Drugs that are agonists of the receptor PPAR-gamma are used to treat individuals with diabetes. However, it has been suggested that their use is associated with a slightly increased risk of heart failure.
In a new study, Ira Goldberg and colleagues at Columbia University, New York, outline a potential explanation for the adverse effects observed in a minority of patients being treated with PPAR-gamma agonists.
To directly determine the effects of increased PPAR-gamma activity in the heart, the authors generated mice expressing increased amounts of PPAR-gamma in the heart compared with normal mice.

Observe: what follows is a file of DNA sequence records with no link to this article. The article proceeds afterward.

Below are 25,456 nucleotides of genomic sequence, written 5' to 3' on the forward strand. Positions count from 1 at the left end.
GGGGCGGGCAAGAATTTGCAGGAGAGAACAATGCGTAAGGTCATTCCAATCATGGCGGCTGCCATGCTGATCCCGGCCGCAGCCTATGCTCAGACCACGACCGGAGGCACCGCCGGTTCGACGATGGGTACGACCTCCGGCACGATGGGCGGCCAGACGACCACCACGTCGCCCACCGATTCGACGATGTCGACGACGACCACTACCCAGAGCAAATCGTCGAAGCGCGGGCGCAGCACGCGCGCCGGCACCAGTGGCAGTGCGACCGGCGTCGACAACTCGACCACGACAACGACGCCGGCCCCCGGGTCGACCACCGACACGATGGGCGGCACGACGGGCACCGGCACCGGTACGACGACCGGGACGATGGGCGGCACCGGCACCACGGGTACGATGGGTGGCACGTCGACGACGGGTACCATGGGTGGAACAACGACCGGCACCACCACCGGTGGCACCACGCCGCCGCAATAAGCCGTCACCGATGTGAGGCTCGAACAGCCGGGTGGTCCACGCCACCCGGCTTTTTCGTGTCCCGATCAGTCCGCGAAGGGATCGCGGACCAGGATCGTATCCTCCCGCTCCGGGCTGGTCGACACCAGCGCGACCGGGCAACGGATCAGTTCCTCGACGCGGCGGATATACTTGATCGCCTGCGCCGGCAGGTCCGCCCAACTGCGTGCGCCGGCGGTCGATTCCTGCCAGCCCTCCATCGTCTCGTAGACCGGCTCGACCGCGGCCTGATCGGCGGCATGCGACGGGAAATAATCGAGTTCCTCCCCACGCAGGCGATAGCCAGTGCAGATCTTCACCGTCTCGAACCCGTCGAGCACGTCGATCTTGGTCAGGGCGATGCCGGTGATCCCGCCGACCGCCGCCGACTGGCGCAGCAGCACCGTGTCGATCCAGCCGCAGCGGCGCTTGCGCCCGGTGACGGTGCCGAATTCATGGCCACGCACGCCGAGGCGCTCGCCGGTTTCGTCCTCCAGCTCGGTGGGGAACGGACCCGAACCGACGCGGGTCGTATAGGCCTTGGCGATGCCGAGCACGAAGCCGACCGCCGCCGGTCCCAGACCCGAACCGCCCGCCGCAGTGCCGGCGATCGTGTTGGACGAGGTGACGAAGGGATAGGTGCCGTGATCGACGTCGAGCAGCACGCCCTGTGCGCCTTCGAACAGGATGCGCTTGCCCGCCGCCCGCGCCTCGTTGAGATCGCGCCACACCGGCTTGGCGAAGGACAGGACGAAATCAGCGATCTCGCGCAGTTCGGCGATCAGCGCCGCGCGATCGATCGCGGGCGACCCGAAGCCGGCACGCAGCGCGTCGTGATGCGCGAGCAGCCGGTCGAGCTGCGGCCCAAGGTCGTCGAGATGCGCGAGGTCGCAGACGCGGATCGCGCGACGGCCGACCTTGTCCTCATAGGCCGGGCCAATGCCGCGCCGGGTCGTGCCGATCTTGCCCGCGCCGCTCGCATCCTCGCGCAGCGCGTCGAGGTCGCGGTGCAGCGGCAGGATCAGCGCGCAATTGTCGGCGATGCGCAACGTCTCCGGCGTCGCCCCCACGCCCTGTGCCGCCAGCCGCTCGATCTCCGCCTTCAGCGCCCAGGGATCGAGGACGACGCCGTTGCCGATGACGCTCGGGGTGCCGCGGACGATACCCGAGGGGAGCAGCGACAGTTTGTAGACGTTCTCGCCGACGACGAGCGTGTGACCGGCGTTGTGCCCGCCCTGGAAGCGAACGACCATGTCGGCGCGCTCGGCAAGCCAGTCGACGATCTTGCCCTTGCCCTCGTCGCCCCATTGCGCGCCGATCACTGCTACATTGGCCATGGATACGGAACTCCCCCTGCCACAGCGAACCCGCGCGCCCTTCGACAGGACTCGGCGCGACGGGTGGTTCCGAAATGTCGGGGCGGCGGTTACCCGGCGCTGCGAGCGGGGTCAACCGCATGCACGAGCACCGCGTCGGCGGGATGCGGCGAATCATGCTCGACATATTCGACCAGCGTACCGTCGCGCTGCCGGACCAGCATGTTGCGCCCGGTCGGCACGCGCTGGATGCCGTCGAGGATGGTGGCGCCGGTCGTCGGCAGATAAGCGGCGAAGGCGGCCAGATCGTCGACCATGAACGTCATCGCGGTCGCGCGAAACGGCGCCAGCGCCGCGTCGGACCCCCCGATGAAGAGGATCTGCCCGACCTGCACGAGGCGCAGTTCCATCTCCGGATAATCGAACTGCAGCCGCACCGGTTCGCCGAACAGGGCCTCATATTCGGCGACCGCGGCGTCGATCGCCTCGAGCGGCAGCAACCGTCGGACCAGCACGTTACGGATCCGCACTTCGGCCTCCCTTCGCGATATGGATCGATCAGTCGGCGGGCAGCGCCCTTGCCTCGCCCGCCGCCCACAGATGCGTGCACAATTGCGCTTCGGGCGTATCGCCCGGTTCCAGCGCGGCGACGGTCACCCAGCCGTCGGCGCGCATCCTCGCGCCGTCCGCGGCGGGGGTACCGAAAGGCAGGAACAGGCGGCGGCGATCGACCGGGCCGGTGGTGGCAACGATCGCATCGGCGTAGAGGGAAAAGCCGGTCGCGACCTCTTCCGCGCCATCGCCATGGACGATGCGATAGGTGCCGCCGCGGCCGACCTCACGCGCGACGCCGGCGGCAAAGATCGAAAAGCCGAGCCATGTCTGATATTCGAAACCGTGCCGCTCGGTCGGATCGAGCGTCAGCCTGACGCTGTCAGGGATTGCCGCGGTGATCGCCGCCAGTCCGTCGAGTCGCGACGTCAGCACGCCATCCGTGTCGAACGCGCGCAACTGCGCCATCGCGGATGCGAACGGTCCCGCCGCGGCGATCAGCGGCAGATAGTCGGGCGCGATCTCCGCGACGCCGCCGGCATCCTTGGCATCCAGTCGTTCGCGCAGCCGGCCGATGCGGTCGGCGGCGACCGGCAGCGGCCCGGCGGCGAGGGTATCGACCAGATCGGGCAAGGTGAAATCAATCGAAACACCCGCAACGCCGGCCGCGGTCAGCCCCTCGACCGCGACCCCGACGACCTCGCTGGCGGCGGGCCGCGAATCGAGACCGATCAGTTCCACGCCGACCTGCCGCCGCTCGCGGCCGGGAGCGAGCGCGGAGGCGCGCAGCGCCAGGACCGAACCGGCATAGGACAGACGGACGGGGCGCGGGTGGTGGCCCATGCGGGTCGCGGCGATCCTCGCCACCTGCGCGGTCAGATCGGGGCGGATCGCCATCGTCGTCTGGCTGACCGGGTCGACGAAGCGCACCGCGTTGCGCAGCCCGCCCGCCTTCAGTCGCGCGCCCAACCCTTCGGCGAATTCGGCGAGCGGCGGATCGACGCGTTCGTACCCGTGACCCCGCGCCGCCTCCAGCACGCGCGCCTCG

Fat and carbohydrates accumulated in the heart muscle cells of these mice causing a deterioration in heart function (a process known as glucolipotoxicity). Administration of a PPAR-gamma agonist to these mice exacerbated their heart dysfunction. The authors therefore conclude that the adverse effect of PPAR-gamma agonists on heart function in humans might be due to glucolipotoxocity.
Article: Cardiomyocyte expression of PPAR-gamma leads to cardiac dysfunction in mice
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